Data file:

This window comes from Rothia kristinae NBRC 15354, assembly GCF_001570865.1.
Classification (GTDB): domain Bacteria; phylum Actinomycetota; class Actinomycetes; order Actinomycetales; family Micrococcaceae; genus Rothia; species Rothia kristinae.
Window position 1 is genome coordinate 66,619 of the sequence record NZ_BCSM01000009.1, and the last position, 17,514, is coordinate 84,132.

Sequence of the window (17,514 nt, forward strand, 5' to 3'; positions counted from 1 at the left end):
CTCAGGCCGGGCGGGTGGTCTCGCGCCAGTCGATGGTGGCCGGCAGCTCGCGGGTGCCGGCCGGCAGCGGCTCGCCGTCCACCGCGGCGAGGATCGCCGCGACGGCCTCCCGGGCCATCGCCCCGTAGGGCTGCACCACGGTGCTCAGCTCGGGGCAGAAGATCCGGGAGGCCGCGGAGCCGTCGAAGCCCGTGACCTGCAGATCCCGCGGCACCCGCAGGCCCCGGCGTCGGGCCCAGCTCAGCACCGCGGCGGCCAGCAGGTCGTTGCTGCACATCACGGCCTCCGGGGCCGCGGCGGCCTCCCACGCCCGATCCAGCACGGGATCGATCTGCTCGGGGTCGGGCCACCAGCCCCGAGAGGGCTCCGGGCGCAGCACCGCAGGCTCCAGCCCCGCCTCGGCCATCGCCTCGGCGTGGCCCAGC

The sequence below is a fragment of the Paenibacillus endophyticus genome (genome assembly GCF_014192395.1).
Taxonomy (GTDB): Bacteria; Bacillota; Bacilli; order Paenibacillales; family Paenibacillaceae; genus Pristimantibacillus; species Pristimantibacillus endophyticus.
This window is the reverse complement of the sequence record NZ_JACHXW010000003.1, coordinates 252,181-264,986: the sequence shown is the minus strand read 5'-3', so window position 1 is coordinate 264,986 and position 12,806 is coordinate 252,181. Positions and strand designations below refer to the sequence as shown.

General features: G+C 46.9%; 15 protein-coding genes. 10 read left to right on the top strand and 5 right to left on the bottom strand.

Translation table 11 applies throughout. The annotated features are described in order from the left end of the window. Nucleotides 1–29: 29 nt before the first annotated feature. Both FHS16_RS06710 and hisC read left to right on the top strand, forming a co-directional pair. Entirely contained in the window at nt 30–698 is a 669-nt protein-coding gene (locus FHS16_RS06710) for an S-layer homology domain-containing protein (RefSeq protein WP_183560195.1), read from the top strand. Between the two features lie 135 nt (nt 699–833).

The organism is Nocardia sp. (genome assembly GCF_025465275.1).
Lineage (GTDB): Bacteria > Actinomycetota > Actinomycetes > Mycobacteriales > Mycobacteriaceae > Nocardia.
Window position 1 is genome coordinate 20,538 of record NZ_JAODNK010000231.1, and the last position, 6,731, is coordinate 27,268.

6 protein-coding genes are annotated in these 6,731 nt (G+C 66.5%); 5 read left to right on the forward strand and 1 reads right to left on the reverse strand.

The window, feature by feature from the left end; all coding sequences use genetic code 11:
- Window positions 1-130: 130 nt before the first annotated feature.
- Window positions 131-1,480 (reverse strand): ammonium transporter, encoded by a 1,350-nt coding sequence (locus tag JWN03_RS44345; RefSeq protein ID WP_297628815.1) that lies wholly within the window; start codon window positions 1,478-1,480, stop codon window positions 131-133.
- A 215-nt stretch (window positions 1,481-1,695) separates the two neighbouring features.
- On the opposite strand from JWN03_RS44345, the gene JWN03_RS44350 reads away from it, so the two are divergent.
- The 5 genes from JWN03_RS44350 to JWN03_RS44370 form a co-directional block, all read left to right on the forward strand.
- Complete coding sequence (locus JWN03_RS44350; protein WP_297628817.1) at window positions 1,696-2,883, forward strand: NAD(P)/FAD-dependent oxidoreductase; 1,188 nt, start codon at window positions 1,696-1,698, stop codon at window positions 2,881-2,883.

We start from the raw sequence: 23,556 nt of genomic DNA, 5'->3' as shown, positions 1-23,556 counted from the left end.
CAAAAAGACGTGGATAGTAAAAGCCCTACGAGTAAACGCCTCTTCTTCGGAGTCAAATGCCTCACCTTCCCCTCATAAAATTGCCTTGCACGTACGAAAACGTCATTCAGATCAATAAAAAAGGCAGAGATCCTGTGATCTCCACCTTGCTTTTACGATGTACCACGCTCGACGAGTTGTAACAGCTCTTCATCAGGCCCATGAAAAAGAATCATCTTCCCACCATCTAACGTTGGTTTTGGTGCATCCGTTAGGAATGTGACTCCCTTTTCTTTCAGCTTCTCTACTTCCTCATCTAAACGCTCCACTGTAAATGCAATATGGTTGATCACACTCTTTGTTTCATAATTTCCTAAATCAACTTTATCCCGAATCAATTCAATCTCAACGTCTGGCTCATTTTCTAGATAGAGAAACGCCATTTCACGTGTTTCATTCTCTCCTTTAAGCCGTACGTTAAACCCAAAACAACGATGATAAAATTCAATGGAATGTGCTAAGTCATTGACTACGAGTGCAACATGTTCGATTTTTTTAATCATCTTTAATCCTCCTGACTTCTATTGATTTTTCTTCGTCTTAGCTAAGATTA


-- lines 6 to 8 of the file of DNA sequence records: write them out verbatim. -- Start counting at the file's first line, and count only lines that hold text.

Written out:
The sequence below is a fragment of the Paenibacillus endophyticus genome (genome assembly GCF_014192395.1).
Taxonomy (GTDB): Bacteria; Bacillota; Bacilli; order Paenibacillales; family Paenibacillaceae; genus Pristimantibacillus; species Pristimantibacillus endophyticus.
This window is the reverse complement of the sequence record NZ_JACHXW010000003.1, coordinates 252,181-264,986: the sequence shown is the minus strand read 5'-3', so window position 1 is coordinate 264,986 and position 12,806 is coordinate 252,181. Positions and strand designations below refer to the sequence as shown.